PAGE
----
As you can see. The advice that writers can give is invaluable and I suggest that everyone thinks hard about these advisory quotes. We should always be willing to accept help in becoming the better version of our writing selves.

Good writing to you all and I will leave you with a few more quotes that I have found useful over the years. I hope you do too:

“I start with a character and I give that character some trouble…” – John Dufresne

“One thing I still do, over and over, is write in notebooks.” – Neil Gaiman

 “The best advice I can give you is be tenacious, be aggressive and don’t be polite.” – Jerry Lewis

 “I think that the novel is a quagmire that a lot of younger writers stumble upon before they’re ready to go there… Misery started as a short story.” – Stephen King

 “The plot has to come out of the desires, wishes, behaviors, motivations of the characters. They drive the plot.” – John Dufresne

 

Follow me on Twitter: @AuthorMcGowan

Story Generation… Good or Bad?

“… a backward badger balancing on a bendy scout, an old newspaper headline about a dancing accident, a hooded tortoise ranting about elbows and a drinking-well located in a gloomy place.”

What, you are probably asking, am I talking about? Is it drugs that I’m taking or drugs that I should be taking? Well, the answer is neither.

I have been looking around, this week at some of the offerings out there for online story generators. I have always been wary of these except for the three-point kick start elements; a place, an object and a profession. Having a little time on my hands, however, I decided to give some of them a try.

Most of them are not all too good. It is hard for a generator, especially a free one, to include the right number of elements for a story to work and incorporate them in a coherent way. I did find one, as it happens, that has made me think twice. I would never use any generator for my novels but, when writing a short story or some bite-sized fiction, it has it’s uses.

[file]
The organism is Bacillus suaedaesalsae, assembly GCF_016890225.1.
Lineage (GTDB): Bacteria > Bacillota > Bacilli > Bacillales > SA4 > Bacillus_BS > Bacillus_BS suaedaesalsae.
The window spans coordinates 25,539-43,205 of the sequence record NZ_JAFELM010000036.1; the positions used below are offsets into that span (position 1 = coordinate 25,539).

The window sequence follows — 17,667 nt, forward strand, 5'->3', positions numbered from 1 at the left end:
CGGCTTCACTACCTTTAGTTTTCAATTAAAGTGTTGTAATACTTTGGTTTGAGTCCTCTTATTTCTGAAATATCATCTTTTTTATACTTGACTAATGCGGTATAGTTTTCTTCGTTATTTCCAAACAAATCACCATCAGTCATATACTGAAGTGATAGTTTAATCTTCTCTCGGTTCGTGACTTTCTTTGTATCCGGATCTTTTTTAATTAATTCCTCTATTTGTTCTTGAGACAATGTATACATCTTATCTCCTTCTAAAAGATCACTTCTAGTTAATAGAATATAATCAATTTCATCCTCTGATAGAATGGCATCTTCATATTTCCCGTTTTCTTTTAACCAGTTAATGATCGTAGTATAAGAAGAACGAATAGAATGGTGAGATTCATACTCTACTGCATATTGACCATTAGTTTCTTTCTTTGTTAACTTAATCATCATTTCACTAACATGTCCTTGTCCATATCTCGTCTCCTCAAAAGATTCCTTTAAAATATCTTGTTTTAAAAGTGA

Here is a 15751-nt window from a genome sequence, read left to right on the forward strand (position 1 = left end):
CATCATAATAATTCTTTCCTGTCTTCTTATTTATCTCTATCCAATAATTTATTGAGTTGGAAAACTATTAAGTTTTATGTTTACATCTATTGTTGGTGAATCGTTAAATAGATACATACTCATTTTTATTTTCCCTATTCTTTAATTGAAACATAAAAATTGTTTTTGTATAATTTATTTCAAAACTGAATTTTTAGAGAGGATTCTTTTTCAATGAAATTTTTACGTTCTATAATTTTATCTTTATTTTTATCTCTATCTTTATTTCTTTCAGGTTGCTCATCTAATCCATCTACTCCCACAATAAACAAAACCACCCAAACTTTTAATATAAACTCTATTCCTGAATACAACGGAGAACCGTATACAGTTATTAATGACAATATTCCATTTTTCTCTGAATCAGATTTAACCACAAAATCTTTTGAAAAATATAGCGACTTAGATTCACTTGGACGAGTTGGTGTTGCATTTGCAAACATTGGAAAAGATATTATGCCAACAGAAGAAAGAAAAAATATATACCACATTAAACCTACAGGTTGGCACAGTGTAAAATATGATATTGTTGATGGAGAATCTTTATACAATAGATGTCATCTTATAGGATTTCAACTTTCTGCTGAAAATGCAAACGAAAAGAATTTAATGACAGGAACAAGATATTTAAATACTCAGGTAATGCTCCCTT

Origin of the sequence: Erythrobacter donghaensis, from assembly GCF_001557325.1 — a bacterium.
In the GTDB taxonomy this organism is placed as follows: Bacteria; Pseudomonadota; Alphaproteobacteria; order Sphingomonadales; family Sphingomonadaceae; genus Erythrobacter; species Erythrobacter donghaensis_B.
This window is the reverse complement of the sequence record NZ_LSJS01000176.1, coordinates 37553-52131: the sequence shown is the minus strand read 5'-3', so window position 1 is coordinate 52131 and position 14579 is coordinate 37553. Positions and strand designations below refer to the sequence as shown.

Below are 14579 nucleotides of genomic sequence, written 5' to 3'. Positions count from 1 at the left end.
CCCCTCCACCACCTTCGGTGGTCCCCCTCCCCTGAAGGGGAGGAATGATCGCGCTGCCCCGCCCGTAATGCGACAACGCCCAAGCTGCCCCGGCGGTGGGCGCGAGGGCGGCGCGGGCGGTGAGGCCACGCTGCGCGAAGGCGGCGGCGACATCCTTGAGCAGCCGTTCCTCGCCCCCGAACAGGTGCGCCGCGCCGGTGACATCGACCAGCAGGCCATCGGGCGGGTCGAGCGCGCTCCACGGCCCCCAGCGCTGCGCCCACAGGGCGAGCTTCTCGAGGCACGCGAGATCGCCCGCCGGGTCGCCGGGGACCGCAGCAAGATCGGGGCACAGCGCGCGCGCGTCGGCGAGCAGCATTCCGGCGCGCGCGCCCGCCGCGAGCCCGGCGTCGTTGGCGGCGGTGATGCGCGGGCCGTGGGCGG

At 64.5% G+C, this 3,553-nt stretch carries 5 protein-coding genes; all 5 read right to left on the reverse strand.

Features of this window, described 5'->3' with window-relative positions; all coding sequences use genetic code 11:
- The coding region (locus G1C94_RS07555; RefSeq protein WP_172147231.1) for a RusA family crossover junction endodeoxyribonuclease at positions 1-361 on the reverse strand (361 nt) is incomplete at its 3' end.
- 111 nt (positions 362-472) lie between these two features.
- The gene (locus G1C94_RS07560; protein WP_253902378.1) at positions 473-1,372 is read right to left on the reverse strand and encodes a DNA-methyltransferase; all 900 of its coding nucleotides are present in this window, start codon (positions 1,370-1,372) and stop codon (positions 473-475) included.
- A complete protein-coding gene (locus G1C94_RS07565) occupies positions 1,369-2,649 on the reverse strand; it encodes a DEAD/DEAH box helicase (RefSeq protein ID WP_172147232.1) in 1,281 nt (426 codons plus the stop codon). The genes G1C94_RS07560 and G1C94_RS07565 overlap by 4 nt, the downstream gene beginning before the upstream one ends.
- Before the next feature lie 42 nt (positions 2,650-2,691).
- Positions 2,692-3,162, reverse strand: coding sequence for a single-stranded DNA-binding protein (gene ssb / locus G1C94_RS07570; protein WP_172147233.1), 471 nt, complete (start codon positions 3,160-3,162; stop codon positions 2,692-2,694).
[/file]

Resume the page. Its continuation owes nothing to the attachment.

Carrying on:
The site that caught my attention was “plot-generator.org.uk” and the reason that it made me stop in my tracks was that what it came up with was almost like it could have sprung from my own mind. Backward Badgers, standing on bendy Scouts; A Hooded tortoise, ranting about elbows; it all sounded very psychedelically sweet.

Obviously these online programs are only designed as a jump start for your imagination and not a way of replacing the planning stages or creation of plot and theme etc. It is, however, fun to play about with and see what kind of madness slips out. Sometimes it can be enlightening and may even give you an idea for your current or next writing project; and if not then you have had a wee rest from straining your writing brain which is always a good idea. Take a break every now and then.

After using this online generator, I will not be using the story-line that it produced but I will be trying desperately to find a home in my next book for a backwards badger, a bendy scout and a hooded tortoise.

Social Media: In My Humble Opinion…